I really wish they hadn’t made Mama Odie so ugly. I mean, yikes. What is with all the ugliness in animation? Old ladies can be attractive too, you know. I know she doesn’t look too ugly in this picture, but she was. On the other hand, some of the scenes in the swamp were as beautiful as the forest scenes in Sleeping Beauty.
Once they are out of the swamp, it’s a relief. The music calms down and the plot picks up. Facilier meets his end in Disney’s usual so-evil-he-does-himself-in way, Charlotte shows great kindness, and Naveen does the right thing. The ending is clever and touching.
I liked all the princess movies, and this one is no exception. However, I think Disney tried too hard to appeal to boys as well as girls. Here is how I’d rank all the movies:
- Beauty and the Beast
- The Little Mermaid
- The Princess and the Frog
- Sleeping Beauty
- Snow White
Snow White, Sleeping Beauty and Cinderella all suffered from a lack of plot, which they filled in with cute animal scenes or cavorting fairies. The Princess and the Frog had rather too much plot. As you can see, I tend to like the more modern Princess movies the best, even ones like Pocahontas that didn’t earn great critical acclaim (although the kiss scene was slightly too wanton for a Princess movie).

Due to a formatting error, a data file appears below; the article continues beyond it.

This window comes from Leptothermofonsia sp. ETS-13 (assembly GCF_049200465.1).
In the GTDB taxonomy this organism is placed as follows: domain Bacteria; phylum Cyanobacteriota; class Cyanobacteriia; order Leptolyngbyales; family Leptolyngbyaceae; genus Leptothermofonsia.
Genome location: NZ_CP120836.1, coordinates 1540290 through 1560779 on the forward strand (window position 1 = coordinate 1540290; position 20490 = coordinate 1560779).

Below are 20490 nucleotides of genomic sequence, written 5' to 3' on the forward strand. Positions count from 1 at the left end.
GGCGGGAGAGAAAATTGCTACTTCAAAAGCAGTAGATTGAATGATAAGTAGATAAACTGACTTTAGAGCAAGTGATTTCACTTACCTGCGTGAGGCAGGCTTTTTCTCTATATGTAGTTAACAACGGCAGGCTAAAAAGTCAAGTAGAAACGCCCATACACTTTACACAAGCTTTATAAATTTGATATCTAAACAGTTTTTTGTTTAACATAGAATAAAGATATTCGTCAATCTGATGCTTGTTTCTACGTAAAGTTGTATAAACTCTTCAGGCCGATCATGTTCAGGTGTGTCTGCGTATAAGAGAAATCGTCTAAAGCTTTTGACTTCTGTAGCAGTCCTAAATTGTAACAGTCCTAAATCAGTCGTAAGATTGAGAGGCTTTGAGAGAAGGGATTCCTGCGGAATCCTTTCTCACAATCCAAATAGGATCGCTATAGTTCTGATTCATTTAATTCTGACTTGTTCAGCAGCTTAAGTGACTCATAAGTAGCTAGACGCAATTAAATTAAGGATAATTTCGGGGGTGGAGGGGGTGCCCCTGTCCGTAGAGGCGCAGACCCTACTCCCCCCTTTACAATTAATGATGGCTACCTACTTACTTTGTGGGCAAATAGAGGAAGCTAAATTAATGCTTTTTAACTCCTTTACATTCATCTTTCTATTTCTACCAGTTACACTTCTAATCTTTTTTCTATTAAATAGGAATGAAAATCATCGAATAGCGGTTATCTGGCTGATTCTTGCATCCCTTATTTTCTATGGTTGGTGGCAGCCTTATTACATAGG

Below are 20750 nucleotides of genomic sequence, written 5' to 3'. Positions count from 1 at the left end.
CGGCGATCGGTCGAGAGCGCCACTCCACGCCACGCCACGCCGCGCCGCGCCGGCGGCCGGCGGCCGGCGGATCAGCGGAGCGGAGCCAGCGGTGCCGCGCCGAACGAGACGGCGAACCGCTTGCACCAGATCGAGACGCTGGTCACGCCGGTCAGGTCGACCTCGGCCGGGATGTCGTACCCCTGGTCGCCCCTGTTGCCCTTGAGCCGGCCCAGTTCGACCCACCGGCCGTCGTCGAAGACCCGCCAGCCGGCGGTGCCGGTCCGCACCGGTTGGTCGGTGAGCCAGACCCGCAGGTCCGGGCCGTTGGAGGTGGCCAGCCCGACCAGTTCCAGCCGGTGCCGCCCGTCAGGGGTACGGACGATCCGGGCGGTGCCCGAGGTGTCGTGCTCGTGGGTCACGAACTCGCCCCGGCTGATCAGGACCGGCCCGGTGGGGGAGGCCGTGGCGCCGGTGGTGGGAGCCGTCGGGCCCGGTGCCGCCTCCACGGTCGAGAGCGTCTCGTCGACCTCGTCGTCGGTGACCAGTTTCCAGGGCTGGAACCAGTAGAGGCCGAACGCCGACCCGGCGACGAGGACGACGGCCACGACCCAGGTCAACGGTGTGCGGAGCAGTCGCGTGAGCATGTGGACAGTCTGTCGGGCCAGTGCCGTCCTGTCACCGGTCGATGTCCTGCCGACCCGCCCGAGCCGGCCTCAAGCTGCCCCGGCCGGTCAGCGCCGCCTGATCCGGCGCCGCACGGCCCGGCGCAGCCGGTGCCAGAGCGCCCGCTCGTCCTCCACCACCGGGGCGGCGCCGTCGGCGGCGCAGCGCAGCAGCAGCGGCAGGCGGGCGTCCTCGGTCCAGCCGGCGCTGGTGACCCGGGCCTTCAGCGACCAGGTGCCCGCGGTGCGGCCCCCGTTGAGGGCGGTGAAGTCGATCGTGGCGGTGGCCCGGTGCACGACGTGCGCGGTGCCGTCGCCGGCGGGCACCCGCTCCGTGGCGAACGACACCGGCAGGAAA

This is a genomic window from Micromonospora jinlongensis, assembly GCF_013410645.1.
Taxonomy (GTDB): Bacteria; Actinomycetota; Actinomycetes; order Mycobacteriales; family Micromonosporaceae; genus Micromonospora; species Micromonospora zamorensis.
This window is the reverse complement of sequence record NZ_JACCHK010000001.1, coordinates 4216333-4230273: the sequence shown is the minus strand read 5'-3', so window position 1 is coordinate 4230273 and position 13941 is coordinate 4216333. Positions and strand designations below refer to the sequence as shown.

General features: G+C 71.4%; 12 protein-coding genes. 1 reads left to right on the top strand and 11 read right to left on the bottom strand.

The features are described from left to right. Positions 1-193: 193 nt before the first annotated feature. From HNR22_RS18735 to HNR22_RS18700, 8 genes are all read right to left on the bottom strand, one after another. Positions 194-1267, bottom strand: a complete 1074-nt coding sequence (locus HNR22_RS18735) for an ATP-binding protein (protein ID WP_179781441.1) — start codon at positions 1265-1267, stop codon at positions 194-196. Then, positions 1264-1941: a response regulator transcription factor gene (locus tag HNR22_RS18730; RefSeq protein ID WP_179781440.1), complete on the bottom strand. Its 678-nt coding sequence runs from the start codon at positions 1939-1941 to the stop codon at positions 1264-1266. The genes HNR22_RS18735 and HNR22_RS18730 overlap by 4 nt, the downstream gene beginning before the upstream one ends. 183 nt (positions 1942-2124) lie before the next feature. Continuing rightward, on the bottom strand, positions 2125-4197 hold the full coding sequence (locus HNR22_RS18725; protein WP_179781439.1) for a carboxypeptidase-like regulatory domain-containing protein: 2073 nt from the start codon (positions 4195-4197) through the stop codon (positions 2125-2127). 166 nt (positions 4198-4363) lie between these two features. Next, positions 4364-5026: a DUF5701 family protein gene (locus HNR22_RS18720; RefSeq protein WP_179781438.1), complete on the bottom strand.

I can safely recommend it as a worthy movie to add to your Disney collection. I liked it, and I’ll probably watch it again when it comes out on DVD, but I just didn’t love it.
14 Thoughts to “Movie Review – The Princess and the Frog”
Thanks for the review! I’ve been wanting to take my daughter to see it, but just haven’t gotten around to it yet.
I’m pretty much in agreement with your ranking, though I’d reverse Pocahantas and The Little Mermaid. I love The Little Mermaid. And Beauty and the Beast is my all-time favorite Disney princess movie. And I loved Mulan as well.
Something I’ve noticed which I find interesting is that even small children find the movies with a good balance of plot more appealing than ones without. I know that the writers put the cute animals and fairies and irrelevant scenes in because they think kids will enjoy them…but my daughter hardly ever asks to watch Snow White, Sleeping Beauty, or Cinderella. Even at a young age, story is what hooks viewers.
Beauty and the Beast is one of my all-time favorite movies — ever. And overall, I just like the fairy tale itself. I want to write my own version of it someday.
I also really liked Mulan because she was such a smart, capable character. I’m kind of meh about the rest of the movies. They’re okay, but not nearly as good as BATB.